Lee Schreter (J.D. ’91)
How do you primarily use AI and/or data analytics in your work?
Data analytics will be the great disrupter and differentiator for lawyers. That is particularly true in my practice, which is mostly concentrated in complex employment litigation, primarily class and collective actions. Data about the class, the claims, the jurisdiction and the individuals who are bringing these lawsuits can be the difference between a winning case and a losing one.
In addition, the more information you can gather about your adversary, the better prepared you will be for how they will approach discovery and litigation. You can get an idea of when they will think about settlement and even how much they usually settle for in similar cases. People tend to repeat things, and once you begin to discern the patterns, you can think about how to disrupt them.
Data also enables me to educate clients on what to expect. If a particular lawyer has consistently settled similar cases at a specific per claimant amount, that information helps estimate the settlement value of the case.
We are well on our way to being able to provide our clients with predictive analytics about case outcomes. If you have a case similar to one brought by a particular lawyer in a certain part of the country with the same judge, based on analytics we can predict the length of the case, the cost range and the possible outcome. That kind of information offers the power of prediction, and we serve our clients best when we can accurately predict outcomes and cost.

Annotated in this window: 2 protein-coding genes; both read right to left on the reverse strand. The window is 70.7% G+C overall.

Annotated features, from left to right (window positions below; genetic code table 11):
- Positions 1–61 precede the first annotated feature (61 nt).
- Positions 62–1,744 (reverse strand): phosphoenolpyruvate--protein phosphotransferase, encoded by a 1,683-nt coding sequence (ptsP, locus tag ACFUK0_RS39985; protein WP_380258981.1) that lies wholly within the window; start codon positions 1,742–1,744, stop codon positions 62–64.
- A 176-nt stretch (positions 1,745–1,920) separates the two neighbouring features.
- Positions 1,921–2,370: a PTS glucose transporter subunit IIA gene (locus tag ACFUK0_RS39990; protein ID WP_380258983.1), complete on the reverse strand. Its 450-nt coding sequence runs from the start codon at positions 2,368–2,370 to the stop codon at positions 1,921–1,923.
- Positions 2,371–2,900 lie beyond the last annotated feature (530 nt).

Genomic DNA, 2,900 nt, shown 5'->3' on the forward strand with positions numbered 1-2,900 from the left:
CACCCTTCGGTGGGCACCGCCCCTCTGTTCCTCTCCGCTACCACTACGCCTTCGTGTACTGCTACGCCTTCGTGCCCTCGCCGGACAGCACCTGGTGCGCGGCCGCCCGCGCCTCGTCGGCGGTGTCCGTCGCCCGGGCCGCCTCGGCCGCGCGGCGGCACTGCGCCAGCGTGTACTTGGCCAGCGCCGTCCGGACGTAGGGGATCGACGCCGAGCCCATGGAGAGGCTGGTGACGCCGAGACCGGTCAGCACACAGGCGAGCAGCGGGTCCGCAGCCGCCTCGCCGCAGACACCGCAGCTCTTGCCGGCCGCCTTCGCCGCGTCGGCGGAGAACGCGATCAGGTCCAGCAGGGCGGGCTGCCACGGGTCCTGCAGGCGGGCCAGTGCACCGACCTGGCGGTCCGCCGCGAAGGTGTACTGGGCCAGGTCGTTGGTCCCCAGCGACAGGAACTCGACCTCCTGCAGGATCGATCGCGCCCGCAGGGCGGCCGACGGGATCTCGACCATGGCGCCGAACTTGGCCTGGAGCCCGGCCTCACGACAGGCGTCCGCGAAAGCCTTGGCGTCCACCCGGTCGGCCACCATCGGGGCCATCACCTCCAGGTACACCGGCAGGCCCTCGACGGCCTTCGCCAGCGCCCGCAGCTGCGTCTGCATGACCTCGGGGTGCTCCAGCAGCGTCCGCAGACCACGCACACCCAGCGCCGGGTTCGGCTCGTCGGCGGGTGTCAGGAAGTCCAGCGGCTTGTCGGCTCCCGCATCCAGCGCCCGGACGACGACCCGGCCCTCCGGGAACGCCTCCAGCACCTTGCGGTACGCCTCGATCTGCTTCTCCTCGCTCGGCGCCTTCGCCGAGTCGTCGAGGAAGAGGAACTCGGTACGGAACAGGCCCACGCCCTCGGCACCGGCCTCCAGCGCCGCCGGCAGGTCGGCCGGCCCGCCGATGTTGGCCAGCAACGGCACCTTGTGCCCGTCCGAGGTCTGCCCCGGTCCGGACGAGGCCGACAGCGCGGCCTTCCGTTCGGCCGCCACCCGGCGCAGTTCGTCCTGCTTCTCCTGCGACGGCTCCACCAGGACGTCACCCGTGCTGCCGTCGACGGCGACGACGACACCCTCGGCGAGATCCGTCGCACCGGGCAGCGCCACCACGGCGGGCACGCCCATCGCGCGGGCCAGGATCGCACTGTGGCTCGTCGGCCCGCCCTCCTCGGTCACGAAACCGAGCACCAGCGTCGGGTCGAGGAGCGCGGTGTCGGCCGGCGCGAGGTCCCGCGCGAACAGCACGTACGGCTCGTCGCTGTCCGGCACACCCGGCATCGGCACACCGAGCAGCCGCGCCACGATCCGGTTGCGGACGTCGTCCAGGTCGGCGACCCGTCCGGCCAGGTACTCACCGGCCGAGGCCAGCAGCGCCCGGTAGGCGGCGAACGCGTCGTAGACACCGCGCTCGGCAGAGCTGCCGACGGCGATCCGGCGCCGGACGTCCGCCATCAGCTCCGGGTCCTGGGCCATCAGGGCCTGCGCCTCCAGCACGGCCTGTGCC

What are the benefits of using AI-based technology in the practice of law?
Technology has made information that was once difficult to discover more accessible. It also has capabilities that are hard to replicate across a team of lawyers. Some document review programs allow you to organize and synthesize information in a way that I think is virtually impossible to repeat in an affordable way for the average client. Twenty years ago we would have 50 lawyers on a big case. You would train everyone what to look for, but it was difficult to ensure that every lawyer evaluated a document in the same way.
AI helps you do some things in a more efficient way that drives down the cost, particularly in my kind of litigation.
What are some challenges?
Technology is far from perfect. Some worry that data collected on them is going to be misused. I think that can be a legitimate concern, but it’s something that can be addressed and dealt with. Part of our responsibility in representing clients is to ensure data is used in an appropriate, ethical and lawful way.
Other challenges arise from the reluctance to adopt new things. Part of the solution lies in making sure lawyers understand the technology. I have found that the adopters far outnumber the naysayers once people understand the powerfully predictive value of data.
What about the fear that robots will take over the practice of law?
Lawyers will become more dependent on technology over time. There will be some tasks that lawyers will no longer do and computers can do well, like creating form documents.